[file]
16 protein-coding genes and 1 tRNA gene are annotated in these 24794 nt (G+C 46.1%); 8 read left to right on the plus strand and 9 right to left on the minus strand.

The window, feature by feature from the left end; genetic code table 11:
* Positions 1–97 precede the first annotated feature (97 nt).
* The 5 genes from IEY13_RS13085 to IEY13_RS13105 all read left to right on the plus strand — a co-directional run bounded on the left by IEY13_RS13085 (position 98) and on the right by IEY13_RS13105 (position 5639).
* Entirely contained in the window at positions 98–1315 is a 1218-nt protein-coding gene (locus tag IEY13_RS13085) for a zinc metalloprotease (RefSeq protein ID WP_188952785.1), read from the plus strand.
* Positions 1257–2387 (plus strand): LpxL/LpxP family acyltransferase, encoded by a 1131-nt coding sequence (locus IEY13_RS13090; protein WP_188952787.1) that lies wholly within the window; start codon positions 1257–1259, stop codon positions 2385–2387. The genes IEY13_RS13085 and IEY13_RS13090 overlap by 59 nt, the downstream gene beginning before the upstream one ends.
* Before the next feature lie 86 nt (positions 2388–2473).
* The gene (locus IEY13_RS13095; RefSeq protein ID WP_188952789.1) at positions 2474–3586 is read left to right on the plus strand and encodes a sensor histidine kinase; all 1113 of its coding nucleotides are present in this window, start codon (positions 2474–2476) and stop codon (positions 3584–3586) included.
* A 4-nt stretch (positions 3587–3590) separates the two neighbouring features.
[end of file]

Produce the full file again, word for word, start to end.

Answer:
16 protein-coding genes and 1 tRNA gene are annotated in these 24794 nt (G+C 46.1%); 8 read left to right on the plus strand and 9 right to left on the minus strand.

The window, feature by feature from the left end; genetic code table 11:
* Positions 1–97 precede the first annotated feature (97 nt).
* The 5 genes from IEY13_RS13085 to IEY13_RS13105 all read left to right on the plus strand — a co-directional run bounded on the left by IEY13_RS13085 (position 98) and on the right by IEY13_RS13105 (position 5639).
* Entirely contained in the window at positions 98–1315 is a 1218-nt protein-coding gene (locus tag IEY13_RS13085) for a zinc metalloprotease (RefSeq protein ID WP_188952785.1), read from the plus strand.
* Positions 1257–2387 (plus strand): LpxL/LpxP family acyltransferase, encoded by a 1131-nt coding sequence (locus IEY13_RS13090; protein WP_188952787.1) that lies wholly within the window; start codon positions 1257–1259, stop codon positions 2385–2387. The genes IEY13_RS13085 and IEY13_RS13090 overlap by 59 nt, the downstream gene beginning before the upstream one ends.
* Before the next feature lie 86 nt (positions 2388–2473).
* The gene (locus IEY13_RS13095; RefSeq protein ID WP_188952789.1) at positions 2474–3586 is read left to right on the plus strand and encodes a sensor histidine kinase; all 1113 of its coding nucleotides are present in this window, start codon (positions 2474–2476) and stop codon (positions 3584–3586) included.
* A 4-nt stretch (positions 3587–3590) separates the two neighbouring features.